AP Announces Sweeping Climate Journalism Initiative

Residents work in a community garden at the Promised Land favela of Rio de Janeiro, Brazil, where they have established community agriculture as a tool for social and economic change, as well as environmental preservation, Dec. 1, 2021. (Image credit: AP Photo/Silvia Izquierdo)

NEW YORK—The Associated Press has announced an ambitious plan to significantly expand its climate coverage, creating a standalone desk for the coverage and hiring about 20 journalists to improve global understanding of climate change and its impact across the world.

The initiative will provide global media with a new stream of quality climate journalism via AP content and in-depth training and collaboration with AP’s customers.

The expansion is being supported by several philanthropic organizations, including the William and Flora Hewlett Foundation, Quadrivium and The Rockefeller Foundation. AP retains complete editorial control of all content.

The dedicated climate team, led by climate and environment news director Peter Prengaman, augments AP’s environmental coverage, including an effort to cover U.S. water issues with funding from the Walton Family Foundation, and multiformat science journalism supported by the Howard Hughes Medical Institute.

As part of the new effort, AP will hire about 20 journalists based in Africa, Brazil, India and the U.S. to supplement the news agency’s journalists already covering climate and the environment. 

The new climate desk will also leverage the expertise of AP’s global staff to infuse climate coverage in all aspects of the news report, including words, visuals, data-driven journalism and graphics reaching over three billion people each day, the news organization said. 

“This is a substantial investment to ramp up and dramatically expand the outstanding work AP has been doing on climate and environment for years,” said AP senior vice president and executive editor Julie Pace. “This far-reaching initiative will transform how we cover the climate story -- helping people understand the implications and impacts of climate change on all aspects of their lives. We will do that both through our journalism and by sharing our capabilities with local newsrooms so they too can tell impactful climate stories for their audiences.”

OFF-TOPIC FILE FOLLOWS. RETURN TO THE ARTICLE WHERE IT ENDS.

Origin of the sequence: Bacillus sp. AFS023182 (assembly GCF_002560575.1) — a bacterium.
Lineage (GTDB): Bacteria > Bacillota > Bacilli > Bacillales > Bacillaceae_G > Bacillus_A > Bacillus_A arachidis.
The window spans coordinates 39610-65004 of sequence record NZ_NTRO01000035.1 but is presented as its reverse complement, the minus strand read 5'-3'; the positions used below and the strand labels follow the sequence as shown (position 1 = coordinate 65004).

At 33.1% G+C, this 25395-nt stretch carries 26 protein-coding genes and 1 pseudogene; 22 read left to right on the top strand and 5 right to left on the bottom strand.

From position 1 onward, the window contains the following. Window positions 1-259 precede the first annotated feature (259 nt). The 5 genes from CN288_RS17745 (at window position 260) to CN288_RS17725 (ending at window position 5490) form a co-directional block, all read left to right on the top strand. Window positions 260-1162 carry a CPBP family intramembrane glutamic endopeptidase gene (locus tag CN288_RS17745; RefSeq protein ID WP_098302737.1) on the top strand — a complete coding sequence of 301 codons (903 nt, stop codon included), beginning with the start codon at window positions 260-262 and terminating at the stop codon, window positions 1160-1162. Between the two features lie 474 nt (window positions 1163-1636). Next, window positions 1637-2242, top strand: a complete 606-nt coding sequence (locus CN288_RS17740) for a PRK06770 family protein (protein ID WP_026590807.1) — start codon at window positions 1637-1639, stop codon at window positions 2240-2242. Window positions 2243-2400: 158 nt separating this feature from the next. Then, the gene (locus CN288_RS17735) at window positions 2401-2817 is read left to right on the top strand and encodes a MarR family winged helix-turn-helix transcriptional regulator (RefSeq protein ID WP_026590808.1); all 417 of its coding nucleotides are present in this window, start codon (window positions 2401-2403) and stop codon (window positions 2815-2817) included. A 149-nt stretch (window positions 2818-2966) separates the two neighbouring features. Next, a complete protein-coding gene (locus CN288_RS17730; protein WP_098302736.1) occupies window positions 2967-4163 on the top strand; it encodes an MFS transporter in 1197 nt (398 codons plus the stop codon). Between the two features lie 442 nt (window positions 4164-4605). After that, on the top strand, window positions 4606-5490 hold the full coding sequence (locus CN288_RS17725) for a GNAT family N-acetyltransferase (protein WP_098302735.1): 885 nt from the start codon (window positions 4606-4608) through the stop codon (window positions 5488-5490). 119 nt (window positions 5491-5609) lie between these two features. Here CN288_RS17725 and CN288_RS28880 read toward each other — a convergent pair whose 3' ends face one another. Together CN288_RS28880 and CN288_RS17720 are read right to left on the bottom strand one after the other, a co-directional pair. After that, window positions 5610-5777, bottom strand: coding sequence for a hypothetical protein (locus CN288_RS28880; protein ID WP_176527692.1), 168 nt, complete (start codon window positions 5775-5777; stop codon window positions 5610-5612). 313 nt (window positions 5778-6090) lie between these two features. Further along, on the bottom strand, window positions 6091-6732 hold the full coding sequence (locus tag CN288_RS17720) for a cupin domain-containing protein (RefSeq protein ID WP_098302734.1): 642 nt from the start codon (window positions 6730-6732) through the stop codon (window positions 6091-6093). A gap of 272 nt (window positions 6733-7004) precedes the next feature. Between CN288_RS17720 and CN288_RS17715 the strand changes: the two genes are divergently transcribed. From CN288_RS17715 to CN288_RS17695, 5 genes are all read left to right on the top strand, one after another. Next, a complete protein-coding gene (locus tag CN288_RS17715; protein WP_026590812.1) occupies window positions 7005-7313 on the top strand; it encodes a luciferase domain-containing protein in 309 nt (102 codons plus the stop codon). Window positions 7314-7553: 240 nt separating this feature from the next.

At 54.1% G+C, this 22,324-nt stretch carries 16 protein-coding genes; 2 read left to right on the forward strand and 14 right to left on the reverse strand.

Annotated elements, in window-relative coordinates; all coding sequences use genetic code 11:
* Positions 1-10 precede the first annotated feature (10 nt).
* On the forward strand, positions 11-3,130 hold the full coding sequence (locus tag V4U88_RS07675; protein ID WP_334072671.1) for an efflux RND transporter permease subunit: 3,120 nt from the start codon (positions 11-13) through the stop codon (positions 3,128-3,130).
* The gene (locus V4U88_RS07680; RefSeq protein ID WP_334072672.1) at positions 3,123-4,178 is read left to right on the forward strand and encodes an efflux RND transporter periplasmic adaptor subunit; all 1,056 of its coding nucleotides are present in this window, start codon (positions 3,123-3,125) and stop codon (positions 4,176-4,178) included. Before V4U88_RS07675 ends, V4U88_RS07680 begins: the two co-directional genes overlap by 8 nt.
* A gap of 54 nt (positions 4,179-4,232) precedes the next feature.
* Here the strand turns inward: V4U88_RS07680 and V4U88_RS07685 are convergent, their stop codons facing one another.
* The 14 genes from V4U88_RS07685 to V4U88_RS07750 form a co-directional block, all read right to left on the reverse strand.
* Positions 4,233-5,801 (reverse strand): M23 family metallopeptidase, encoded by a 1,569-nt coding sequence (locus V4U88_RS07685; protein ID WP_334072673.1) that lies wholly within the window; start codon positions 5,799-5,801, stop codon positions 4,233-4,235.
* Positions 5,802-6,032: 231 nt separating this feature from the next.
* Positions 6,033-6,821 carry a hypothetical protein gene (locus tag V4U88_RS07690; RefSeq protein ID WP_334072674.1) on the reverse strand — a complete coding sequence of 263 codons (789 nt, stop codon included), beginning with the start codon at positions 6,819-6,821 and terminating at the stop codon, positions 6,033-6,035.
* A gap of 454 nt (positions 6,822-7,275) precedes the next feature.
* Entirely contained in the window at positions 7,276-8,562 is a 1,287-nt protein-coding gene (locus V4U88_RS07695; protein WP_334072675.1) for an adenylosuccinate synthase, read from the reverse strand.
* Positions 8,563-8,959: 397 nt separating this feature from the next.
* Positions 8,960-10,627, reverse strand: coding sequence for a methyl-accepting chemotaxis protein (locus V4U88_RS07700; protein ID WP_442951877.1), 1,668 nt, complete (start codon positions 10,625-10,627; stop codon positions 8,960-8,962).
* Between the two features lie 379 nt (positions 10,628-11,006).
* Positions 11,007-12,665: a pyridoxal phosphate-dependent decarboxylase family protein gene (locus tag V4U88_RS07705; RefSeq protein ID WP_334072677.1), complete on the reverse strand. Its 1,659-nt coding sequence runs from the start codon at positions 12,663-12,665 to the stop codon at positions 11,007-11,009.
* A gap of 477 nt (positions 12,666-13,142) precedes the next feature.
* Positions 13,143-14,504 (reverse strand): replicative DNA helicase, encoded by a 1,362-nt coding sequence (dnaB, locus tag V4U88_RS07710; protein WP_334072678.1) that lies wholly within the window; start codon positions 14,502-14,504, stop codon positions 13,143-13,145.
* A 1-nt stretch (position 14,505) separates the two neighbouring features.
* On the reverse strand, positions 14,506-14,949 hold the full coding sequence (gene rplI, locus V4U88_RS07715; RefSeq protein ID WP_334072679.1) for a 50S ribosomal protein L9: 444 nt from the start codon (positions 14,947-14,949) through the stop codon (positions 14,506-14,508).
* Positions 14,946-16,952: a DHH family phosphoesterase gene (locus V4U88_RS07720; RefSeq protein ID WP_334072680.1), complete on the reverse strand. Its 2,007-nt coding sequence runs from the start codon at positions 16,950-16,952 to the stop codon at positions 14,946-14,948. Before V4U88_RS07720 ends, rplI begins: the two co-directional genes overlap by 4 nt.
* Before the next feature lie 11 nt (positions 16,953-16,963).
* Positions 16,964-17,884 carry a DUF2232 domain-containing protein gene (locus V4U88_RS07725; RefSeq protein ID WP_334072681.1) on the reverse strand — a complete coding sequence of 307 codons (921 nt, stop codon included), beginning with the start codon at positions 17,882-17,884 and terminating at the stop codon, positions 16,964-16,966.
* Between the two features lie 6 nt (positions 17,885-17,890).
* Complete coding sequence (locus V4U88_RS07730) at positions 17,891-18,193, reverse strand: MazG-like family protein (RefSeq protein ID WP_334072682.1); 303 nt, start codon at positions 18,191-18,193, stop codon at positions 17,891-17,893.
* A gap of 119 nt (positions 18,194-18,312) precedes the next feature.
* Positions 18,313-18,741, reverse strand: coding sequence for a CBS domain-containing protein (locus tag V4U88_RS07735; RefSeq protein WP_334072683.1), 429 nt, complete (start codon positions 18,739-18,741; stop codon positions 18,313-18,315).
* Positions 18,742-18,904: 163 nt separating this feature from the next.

In addition to reporters and editors for text, photos and video, AP will add reporters dedicated to the intersection of climate with the economy and state government; a climate data team that will help newsrooms localize stories; a collaborations editor who will develop outside projects and work with local journalists; an accountability editor; and more.

The news agency will also launch an AP StoryShare network for climate coverage, allowing news organizations to share their content with one another and in turn provide more robust coverage for their audiences.

There are also plans to expand the initiative further in the Amazon, Asia and Europe, where in addition to regional coverage, reporters would focus on global climate policies, emerging technologies, natural resources, famine and other subjects.

George Winslow

George Winslow is the senior content producer for TV Tech. He has written about the television, media and technology industries for nearly 30 years for such publications as Broadcasting & Cable, Multichannel News and TV Tech. Over the years, he has edited a number of magazines, including Multichannel News International and World Screen, and moderated panels at such major industry events as NAB and MIP TV. He has published two books and dozens of encyclopedia articles on such subjects as the media, New York City history and economics.